Dear sangam Editor,
I wish to take this opportunity to congratulate Mr Ana
Pararajasingham on his excellent article entitled, "STATE
TERROR" "BLACK JULY OF 1983 REVISITED
I wish to take this opportunity to add my personal involvement in being
made aware of the early beginnings of anti Tamil ethnic consciousness in
the army in 1966. I was appointed as one of a specially selected group
of Crown Counsel to prosecute the perpetrators of an attempted coup that
year. This was ostensibly a coup against the U N P. This was the time
when PrimeMinister Dudley Senanayake was engaged in attempting to
effectuate the Senanayake Chevanayakam Pact. This was a time when the
Federal party stood with the government. These moves towards
reconciliation with the Tamil leadership were deeply resented by the
rank and file of the vast Sinhala segment of the Army. Frustrated by the
efforts of Mr Senanayake to placate the Tamils, a host of non
commissioned officers planned an overthrow of his government.
Ironically, Mr J R Jayawardena, as the all powerful Minister of State,
was one of the prime targets of this coup. Equally ironically, Mr
Jayawardena had his hand deep in making sure this prosecution succeeded.
He personally approved the selection of Crown Counsel to prosecute and
selected the Police officers to investigate the case. The known
brutality of the officer selected to do the initial investigation
resulted in two suspects committing suicide to avoid state terror
against them. Another irony, but this was state terror aimed at those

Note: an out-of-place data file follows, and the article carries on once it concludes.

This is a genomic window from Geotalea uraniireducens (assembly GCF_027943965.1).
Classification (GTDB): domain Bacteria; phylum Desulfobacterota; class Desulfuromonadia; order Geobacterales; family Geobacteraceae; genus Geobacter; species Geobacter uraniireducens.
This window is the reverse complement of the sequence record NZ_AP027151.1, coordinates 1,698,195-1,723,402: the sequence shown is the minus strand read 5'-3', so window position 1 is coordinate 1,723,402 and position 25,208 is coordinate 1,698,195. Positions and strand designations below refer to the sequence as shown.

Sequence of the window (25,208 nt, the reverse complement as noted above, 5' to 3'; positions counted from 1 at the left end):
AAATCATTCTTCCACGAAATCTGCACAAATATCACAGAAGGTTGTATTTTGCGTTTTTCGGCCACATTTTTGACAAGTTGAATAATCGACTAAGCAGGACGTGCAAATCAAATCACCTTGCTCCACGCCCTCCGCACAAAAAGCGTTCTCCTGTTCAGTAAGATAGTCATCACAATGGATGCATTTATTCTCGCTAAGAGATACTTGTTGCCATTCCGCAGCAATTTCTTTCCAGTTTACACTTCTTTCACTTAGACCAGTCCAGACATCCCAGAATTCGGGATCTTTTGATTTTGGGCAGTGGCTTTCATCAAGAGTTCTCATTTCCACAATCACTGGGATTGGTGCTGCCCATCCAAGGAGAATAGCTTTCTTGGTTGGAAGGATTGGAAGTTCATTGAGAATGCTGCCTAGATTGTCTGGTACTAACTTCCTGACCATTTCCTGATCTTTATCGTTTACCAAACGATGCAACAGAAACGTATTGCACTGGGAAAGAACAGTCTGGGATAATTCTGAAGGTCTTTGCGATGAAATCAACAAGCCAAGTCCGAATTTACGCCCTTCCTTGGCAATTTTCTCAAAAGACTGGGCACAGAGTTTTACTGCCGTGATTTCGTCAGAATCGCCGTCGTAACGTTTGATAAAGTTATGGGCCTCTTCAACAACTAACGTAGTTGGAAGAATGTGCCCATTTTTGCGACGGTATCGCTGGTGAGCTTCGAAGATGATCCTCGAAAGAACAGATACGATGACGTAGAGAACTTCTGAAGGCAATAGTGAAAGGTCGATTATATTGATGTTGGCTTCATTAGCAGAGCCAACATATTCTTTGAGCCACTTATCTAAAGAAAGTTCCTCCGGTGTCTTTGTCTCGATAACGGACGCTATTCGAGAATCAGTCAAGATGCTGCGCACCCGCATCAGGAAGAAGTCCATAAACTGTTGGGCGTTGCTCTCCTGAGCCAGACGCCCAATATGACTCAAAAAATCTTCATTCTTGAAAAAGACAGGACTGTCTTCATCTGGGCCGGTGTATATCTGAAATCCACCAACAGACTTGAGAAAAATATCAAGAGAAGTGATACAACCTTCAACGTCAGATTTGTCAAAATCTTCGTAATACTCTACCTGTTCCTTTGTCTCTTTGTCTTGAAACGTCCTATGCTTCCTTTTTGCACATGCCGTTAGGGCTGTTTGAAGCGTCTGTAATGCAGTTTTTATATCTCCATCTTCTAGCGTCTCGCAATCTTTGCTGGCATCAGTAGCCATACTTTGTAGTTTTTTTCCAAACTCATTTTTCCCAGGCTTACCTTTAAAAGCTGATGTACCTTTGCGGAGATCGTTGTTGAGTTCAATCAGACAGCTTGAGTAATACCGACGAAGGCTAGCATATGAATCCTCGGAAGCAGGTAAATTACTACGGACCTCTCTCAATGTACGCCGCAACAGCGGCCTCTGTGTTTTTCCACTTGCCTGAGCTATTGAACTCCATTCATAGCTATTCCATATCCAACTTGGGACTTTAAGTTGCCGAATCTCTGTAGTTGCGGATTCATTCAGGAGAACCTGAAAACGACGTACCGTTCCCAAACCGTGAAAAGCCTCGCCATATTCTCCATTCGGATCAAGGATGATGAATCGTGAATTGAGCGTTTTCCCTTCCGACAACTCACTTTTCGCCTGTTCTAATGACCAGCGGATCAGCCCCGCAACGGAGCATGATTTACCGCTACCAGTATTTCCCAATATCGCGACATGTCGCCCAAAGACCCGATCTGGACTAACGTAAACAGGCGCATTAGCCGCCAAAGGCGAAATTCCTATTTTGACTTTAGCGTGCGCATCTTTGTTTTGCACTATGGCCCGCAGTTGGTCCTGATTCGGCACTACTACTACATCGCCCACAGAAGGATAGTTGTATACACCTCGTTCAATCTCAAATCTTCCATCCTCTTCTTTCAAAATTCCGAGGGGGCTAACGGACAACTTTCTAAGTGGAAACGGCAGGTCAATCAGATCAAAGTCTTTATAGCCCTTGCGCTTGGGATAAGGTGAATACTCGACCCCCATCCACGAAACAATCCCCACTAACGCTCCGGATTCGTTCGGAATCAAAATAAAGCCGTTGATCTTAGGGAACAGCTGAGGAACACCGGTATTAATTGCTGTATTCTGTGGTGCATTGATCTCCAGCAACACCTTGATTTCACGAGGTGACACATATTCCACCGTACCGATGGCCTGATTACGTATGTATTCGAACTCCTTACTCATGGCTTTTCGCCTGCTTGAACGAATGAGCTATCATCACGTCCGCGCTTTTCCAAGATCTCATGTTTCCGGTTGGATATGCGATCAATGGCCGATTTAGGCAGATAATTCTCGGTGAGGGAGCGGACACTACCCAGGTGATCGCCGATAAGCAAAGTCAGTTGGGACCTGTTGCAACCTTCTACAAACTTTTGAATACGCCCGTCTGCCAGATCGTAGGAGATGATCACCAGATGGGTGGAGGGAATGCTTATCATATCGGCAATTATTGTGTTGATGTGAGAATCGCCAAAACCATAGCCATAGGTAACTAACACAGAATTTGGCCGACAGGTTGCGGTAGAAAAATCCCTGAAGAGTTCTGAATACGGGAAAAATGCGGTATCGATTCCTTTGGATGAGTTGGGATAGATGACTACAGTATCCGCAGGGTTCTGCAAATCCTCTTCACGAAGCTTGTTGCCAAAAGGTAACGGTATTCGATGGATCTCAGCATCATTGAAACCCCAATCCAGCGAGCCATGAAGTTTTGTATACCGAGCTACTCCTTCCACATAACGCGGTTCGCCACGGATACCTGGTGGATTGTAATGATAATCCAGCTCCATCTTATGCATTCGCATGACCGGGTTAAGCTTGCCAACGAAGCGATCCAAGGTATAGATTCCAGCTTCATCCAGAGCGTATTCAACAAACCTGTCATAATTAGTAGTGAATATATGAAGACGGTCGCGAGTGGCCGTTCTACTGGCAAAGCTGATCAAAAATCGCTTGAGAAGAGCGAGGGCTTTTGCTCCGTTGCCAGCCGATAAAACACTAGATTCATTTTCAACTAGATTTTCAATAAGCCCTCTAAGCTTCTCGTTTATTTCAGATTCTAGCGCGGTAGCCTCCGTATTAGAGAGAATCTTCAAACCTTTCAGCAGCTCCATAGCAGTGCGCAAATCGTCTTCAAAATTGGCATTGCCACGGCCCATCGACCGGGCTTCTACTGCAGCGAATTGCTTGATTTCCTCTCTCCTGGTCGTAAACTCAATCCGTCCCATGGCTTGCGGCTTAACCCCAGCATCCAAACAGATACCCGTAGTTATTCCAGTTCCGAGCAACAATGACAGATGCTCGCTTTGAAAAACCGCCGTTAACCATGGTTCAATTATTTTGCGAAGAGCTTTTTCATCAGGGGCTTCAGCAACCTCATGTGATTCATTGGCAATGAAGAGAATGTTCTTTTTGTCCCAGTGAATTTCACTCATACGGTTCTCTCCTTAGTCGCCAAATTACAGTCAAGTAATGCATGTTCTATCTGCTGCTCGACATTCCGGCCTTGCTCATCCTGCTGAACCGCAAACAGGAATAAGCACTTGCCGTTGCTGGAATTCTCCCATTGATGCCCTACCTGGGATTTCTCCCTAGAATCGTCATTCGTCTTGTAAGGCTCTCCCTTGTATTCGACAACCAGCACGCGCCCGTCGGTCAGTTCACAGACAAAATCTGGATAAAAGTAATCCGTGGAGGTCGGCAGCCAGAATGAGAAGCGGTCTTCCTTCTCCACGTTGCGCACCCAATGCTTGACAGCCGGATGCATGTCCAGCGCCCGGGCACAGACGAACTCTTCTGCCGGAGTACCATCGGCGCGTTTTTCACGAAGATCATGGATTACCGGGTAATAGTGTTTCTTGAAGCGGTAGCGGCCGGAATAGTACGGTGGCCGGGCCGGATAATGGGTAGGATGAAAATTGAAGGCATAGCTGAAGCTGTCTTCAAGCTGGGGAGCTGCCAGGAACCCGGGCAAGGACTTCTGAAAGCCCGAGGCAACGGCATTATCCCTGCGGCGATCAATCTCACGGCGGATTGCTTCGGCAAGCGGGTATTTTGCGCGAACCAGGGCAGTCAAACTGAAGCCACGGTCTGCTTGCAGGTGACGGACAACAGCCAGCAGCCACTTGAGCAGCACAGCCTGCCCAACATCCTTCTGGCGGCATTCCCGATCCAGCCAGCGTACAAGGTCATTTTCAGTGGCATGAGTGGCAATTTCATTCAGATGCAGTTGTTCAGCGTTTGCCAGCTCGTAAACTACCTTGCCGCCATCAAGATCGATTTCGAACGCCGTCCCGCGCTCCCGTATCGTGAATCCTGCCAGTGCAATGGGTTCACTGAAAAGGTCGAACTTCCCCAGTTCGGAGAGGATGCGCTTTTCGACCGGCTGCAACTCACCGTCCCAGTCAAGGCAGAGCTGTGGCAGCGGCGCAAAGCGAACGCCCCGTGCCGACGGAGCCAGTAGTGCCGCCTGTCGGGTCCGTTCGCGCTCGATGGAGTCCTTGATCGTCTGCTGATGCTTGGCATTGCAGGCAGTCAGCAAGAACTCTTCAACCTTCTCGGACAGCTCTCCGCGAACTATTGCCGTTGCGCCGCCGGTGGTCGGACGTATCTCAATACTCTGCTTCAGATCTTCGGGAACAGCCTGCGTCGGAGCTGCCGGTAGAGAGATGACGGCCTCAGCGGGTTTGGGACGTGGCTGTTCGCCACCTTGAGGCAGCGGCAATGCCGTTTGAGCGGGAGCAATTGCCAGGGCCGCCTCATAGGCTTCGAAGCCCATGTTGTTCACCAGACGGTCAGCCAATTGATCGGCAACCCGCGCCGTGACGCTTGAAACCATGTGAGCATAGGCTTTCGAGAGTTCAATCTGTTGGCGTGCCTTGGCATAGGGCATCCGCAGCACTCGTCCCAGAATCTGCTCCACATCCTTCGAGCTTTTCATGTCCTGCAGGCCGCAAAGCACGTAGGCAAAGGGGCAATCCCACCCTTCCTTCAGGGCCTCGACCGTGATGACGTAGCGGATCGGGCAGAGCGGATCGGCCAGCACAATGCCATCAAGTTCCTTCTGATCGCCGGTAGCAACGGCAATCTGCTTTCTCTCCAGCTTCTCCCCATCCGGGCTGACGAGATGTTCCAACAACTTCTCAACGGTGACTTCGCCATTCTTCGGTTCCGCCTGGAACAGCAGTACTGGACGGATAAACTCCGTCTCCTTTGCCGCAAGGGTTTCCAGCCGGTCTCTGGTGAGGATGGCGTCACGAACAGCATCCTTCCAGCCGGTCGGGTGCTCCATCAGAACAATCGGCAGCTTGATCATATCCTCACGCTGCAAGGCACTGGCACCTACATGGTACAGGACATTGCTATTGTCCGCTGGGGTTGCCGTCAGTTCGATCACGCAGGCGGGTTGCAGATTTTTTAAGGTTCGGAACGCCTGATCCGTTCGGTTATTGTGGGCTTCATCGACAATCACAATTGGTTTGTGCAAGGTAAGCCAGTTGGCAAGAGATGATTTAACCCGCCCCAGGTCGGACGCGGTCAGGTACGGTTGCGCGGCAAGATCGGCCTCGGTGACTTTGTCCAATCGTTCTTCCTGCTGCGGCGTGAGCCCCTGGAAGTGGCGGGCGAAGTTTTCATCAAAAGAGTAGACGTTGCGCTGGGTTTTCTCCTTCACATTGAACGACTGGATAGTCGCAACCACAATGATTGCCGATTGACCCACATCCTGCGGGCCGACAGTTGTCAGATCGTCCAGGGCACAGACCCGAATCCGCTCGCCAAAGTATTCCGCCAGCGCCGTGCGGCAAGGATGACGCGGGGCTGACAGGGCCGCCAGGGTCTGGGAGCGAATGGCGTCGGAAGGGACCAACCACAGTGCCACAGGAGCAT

who sought to get rid of J R himself.
The underlying theme of those planning the coup was that the army should
be made a pro- Sinhala establishment with virtually no Tamil
involvement. Tamil commissioned officers were resented and were
petrified of these elements. One such officer, Captain Wignaraja,
a Sandhurst product, who gave a statement to the police outlining the
activities of these sordid conspirators, refused to testify at the
preliminary hearing before Magistrate, Mr P B S David. He
denied making any of the statements he made to the police, through
fear of reprisal He was shaking with nervousness on the witness
stand when confronted with his previous statements to the police.
"I would never have said any such thing," he proclaimed, while
he looked at the accused with a benevolent smile on his face and in a
tone loud enough for all the accused to hear.
The only commissioned officers charged in this poorly planned venture
were Captain Sigera, a known racist, and General Udugama who was not
that associated with racism in the army. The only non Army officer
accused was the Reverend Gnanaseeha Thero, a well known advocate
of Sinhala supremacy, who had written many articles on that subject.
Even though nearly all were Indicted, they were all ultimately acquitted
and made commissioned officers by Mrs Bandaranaike's succeeding
government. I had resigned as Crown Counsel and come to the US
soon after they were Indicted. Sinhala supremacy was raising its
head increasingly. The ultimate acquittal may have again been a
reflection of that despicable trend.
Barrister at Law, Middle Temple, London
Former Crown Counsel, Ceylon
B A [Law] Cantab [Cambridge University, England
M A Cantab
L L M Stanford Law School, California